Vincent Van Gogh’s drawing of a Paris street that has spent more than 100 years behind closed doors has brought in 13.09 million euros (£ 11.2m) from the auction.
Sotheby’s claims that the sale price is a record for the Dutch artist in France, where auction took place on Thursday.
It had previously been estimated that the Paris Street Scene in Montmartre could receive eight million euros (£ 6.9m).
Painted in 1887, the piece has been owned by a French family for most of the time since.
The experts knew the unique work but it was only written as a black and white picture.
A slightly higher price was reached for the drawing on Thursday afternoon, but the sale was canceled due to online bidding problems.
It was also presented at the end of the auction, which was broadcast live online by Suthuby of Paris.
Street Scene of Montmartre is one of Van Gogh’s series of works while living in Paris with his brother Theo in 1886 and 1887.
The painting depicts one of the storms that described Montmartre at a time when it was just a small village north of Paris.
The famous Sacré-Cœur church that now dominates the area was under construction at the time.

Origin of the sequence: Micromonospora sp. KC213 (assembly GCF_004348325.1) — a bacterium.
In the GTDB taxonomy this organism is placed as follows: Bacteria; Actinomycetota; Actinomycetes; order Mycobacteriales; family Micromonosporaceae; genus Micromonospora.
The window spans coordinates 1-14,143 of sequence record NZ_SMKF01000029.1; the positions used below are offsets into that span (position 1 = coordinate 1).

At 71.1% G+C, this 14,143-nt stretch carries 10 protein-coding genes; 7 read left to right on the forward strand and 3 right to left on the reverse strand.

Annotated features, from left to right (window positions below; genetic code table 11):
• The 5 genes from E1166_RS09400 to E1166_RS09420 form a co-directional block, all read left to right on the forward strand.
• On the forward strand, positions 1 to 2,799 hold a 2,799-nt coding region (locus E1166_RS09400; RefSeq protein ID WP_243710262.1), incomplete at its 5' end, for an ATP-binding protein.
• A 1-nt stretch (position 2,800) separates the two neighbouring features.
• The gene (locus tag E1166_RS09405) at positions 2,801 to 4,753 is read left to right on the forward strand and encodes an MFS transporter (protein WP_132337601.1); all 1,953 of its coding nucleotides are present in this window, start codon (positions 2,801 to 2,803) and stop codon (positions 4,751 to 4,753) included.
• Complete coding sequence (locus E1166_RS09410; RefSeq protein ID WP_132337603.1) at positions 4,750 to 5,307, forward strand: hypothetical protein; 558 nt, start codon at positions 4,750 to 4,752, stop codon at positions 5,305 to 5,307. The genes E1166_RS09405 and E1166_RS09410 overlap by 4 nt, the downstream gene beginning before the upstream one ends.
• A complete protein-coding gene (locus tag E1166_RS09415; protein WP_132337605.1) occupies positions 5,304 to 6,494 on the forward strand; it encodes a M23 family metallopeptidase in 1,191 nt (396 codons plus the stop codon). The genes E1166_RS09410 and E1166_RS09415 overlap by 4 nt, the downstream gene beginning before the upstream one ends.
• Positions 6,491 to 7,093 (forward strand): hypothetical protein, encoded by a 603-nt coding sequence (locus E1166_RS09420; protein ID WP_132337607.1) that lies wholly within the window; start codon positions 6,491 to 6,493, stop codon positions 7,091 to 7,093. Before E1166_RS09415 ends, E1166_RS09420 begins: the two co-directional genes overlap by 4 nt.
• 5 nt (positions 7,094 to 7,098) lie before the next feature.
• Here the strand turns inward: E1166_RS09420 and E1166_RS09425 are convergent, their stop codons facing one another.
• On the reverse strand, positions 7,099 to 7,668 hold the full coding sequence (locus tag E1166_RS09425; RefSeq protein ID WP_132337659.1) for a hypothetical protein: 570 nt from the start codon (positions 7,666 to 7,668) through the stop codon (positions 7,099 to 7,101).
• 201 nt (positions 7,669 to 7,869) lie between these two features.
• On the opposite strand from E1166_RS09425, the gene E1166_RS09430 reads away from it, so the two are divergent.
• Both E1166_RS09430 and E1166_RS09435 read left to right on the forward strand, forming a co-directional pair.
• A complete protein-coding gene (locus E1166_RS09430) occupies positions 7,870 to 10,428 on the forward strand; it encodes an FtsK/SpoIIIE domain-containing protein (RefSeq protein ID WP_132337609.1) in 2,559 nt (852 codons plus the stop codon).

Van Gogh left Paris for the south of France in 1888. He died near Paris in July 1890.
Van Gogh’s Paris Journey
Van Gogh scholar Martin Bailey told BBC News last month that the painting was “a temporary work in progress of Van Gogh’s Dutch years, in which he painted in dark, earthy colors, and the exuberant works that he did in Provence.
“It was in Paris that he discovered the Impressionists, and this led him to explore colour,” added Mr Bailey, who writes a blog on Van Gogh for The Art Newspaper.
“What is exciting is that it is a Van Gogh painting which has been hidden away ever since it came off the artist’s easel,” he continued.
“It has always been in private collections, so only the owners and their friends knew it.”
According to Mr Bailey, the scene shown in the painting was just a short distance from the apartment where Vincent and his brother were living at the time.
“By his time the mills had become an entertainment center,” he went on. “No doubt Vincent would occasionally drop by for a drink when he had a few francs in his pocket.”